Community Work

  • Glynis M. Breakwell
  • Colin Rowett


Together with casework and groupwork, community work is usually seen as one of the three basic ‘methods’ available to social workers. Chronologically the most recent, it is taken to represent a reaction to the essentially individualistic orientation of casework and groupwork. With its greater interest in the role of social structures in both generating and determining the form of certain types of individual problems, it has from time to time been viewed as a means of saving social work and social workers from the tunnel vision generated by working for lengthy periods with problems presented purely at an individual level. More importantly, it has contained an implicit and sometimes explicit assumption that social work clients are not having their best interests served by contact with social workers who favour purely casework or groupwork ‘methods’. The argument is that caseworkers are more likely to ‘pathologize’ the client, that is, see the source of the problem as lying within the client, rather than in the larger social structures that surround the client. Community work is accredited with a more visionary zeal, a greater readiness to grapple with some of the more fundamental issues in contemporary society. Rein (1970) was in no doubt about where the future of social work should lie:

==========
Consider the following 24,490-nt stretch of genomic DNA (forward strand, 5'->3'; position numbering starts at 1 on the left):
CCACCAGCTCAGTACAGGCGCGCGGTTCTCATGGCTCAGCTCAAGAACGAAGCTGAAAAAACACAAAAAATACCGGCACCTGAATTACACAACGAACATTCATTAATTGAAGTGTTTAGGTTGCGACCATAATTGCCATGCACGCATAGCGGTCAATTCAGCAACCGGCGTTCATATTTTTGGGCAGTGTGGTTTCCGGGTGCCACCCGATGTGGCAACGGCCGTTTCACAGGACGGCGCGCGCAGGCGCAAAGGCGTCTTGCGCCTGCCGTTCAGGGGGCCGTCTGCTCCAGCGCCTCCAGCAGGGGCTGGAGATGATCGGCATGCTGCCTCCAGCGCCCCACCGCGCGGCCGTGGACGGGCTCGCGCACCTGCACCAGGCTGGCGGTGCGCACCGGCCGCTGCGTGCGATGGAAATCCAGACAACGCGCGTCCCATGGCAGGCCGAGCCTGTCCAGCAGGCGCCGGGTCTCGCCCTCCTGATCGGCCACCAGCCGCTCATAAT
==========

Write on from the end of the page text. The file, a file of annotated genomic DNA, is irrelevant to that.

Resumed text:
Redistribution, social justice, and participatory democracy are the crucial issues for change today. Social work must find its contribution to these ideals. It cannot rest content by working with the institutional fallouts of an inequitable system or by seeking to reduce public dependency by the use of social services.


Social Work Group Membership Social Identity Community Work Participatory Democracy 
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Copyright information

© Van Nostrand Reinhold (UK) Co. Ltd. 1982

Authors and Affiliations

  • Glynis M. Breakwell
    • 1
  • Colin Rowett
    • 2
  1. 1.Department of PsychologyUniversity of SurreyUK
  2. 2.Social Work DepartmentBroadmoor HospitalUK

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